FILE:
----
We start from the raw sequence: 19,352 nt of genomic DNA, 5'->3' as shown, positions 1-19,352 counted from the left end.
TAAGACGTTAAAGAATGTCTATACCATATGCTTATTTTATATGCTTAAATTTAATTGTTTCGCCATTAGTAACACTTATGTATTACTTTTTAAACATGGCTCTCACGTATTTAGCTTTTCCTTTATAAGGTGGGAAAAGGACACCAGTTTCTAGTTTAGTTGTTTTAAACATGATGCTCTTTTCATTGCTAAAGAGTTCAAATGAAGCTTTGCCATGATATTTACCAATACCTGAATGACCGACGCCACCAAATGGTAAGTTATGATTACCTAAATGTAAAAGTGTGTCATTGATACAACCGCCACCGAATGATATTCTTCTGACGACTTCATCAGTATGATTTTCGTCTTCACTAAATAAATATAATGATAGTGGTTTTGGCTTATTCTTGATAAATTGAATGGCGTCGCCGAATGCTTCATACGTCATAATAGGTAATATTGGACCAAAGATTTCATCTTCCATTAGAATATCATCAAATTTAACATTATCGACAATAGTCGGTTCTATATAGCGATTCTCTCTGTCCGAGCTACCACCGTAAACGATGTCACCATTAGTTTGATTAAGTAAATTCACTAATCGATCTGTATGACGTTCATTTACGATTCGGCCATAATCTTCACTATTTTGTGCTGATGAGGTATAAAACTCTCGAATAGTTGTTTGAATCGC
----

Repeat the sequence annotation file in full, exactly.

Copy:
We start from the raw sequence: 19,352 nt of genomic DNA, 5'->3' as shown, positions 1-19,352 counted from the left end.
TAAGACGTTAAAGAATGTCTATACCATATGCTTATTTTATATGCTTAAATTTAATTGTTTCGCCATTAGTAACACTTATGTATTACTTTTTAAACATGGCTCTCACGTATTTAGCTTTTCCTTTATAAGGTGGGAAAAGGACACCAGTTTCTAGTTTAGTTGTTTTAAACATGATGCTCTTTTCATTGCTAAAGAGTTCAAATGAAGCTTTGCCATGATATTTACCAATACCTGAATGACCGACGCCACCAAATGGTAAGTTATGATTACCTAAATGTAAAAGTGTGTCATTGATACAACCGCCACCGAATGATATTCTTCTGACGACTTCATCAGTATGATTTTCGTCTTCACTAAATAAATATAATGATAGTGGTTTTGGCTTATTCTTGATAAATTGAATGGCGTCGCCGAATGCTTCATACGTCATAATAGGTAATATTGGACCAAAGATTTCATCTTCCATTAGAATATCATCAAATTTAACATTATCGACAATAGTCGGTTCTATATAGCGATTCTCTCTGTCCGAGCTACCACCGTAAACGATGTCACCATTAGTTTGATTAAGTAAATTCACTAATCGATCTGTATGACGTTCATTTACGATTCGGCCATAATCTTCACTATTTTGTGCTGATGAGGTATAAAACTCTCGAATAGTTGTTTGAATCGC